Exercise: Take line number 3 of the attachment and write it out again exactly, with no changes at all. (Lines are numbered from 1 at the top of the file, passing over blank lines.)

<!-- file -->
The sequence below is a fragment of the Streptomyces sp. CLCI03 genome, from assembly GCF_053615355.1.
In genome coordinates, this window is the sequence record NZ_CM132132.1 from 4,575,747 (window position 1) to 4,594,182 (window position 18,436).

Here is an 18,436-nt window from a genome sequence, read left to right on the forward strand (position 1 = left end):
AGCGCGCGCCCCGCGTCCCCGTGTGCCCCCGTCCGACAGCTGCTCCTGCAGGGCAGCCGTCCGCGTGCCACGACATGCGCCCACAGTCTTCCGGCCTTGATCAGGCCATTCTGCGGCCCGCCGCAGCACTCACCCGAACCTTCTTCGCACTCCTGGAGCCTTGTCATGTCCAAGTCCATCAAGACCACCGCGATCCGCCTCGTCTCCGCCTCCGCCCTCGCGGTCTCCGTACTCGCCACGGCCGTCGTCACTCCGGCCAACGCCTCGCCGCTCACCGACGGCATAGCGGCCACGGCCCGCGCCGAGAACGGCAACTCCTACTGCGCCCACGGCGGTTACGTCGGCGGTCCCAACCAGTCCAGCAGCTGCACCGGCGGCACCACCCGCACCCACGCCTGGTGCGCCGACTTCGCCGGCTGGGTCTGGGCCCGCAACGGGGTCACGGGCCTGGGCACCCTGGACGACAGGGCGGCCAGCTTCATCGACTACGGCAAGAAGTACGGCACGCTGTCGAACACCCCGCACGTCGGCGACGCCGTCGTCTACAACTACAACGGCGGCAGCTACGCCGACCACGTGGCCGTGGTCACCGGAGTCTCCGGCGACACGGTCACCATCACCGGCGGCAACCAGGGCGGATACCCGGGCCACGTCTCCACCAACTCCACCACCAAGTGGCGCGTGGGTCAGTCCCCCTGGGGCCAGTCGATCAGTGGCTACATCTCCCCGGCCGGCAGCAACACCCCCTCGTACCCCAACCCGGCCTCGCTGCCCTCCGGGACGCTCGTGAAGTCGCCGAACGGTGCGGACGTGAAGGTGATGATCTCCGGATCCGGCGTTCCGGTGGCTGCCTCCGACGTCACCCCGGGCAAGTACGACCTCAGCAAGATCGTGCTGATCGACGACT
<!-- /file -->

Here is an 18,436-nt window from a genome sequence, read left to right on the forward strand (position 1 = left end):